CHEYENNE, Wyo. — The state treasurer has the ultimate authority to determine which Cheyenne Capital Fund records can be made public, Wyoming Attorney General Greg Phillips said in an opinion issued this week.
Phillips said a 2006 special confidentiality agreement, which essentially made confidential and protected all Cheyenne Capital Fund documents received by the state treasurer’s office barring a court order, is unenforceable.
“A state agency does not have the authority to enter into an agreement that is contrary to law,” Phillips’ opinion, issued Tuesday, said.
The 2006 agreement was signed by former State Treasurer Cynthia Lummis.
Current State Treasurer Joe Meyer requested the attorney general’s opinion after The Associated
Press made an open
records request for the information on Cheyenne Capital Fund.
Cheyenne Capital Fund is a private equity fund established in 2003 by founder and current manager John Fitzgerald. Cheyenne Capital manages about $180 million in state funds.
Meyer and Fitzgerald said earlier that they thought some documents could be made public.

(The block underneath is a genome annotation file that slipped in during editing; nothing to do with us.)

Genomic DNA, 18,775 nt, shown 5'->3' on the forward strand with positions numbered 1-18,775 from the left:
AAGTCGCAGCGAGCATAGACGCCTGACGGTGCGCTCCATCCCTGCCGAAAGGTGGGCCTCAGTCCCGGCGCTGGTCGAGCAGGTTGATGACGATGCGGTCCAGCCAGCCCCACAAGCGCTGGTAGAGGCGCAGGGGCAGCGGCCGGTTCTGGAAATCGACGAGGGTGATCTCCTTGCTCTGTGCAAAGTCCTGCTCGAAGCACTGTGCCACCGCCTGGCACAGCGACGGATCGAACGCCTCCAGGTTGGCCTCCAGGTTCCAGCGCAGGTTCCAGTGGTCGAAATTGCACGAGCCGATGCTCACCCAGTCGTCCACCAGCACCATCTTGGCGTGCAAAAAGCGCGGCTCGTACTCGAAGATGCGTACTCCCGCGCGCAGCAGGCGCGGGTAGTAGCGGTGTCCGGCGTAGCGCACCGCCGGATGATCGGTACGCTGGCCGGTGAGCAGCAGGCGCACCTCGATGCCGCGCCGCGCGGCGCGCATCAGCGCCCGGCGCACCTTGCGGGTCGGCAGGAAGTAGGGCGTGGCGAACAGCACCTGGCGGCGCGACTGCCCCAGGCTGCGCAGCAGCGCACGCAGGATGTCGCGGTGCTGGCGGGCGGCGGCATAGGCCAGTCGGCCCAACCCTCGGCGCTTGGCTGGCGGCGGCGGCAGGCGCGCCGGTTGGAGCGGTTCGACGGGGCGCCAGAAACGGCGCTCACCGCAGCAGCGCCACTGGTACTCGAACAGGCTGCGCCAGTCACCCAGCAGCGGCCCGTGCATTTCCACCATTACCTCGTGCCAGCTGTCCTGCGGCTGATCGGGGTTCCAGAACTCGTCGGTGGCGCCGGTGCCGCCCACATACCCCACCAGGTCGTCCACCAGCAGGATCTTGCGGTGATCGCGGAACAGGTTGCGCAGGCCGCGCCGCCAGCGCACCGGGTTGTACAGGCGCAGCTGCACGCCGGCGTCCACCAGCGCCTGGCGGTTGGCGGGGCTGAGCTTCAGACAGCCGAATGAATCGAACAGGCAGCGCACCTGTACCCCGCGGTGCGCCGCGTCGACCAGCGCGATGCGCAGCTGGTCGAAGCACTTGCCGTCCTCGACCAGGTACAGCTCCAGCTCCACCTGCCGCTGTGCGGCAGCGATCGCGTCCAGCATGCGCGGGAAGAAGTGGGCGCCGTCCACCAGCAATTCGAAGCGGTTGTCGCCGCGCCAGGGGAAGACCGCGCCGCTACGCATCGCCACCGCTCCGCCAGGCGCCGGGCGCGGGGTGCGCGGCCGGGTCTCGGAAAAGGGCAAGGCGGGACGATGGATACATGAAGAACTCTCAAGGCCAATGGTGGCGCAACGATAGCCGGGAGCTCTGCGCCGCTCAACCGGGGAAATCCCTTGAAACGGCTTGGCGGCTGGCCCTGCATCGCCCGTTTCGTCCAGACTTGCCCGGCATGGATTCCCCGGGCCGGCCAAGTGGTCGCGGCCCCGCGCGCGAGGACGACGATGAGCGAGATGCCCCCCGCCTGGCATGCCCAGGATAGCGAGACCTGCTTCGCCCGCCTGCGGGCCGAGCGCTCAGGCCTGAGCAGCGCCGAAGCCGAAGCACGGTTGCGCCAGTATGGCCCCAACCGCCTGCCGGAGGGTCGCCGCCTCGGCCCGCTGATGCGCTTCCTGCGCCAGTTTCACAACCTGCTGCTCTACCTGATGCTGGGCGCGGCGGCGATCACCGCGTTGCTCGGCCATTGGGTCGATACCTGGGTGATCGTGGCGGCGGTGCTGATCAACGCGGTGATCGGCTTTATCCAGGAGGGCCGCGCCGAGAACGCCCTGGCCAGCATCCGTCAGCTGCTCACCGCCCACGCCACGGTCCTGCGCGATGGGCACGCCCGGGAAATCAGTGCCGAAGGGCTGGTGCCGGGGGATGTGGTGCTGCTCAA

The fund has performed well, Meyer said earlier.
Meyer said Thursday that up until now, everything Cheyenne Capital sent to his office was stamped confidential.
Meyer said he will be asking Fitzgerald to justify why the documents are marked confidential.
“Then I will decide,” he said.
Meyer believes Fitzgerald can release information about the identity of the state’s partners in the limited partnership and how much money they are investing and where.
But information about specific investments, such as a large block of stock, probably can be considered a trade secret, Meyer said.
Quoting from a Wyoming Supreme Court opinion in a public records case, Phillips wrote, “With some necessary exceptions, recognized by Wyoming’s records and meetings acts, state agencies must act in a fishbowl.”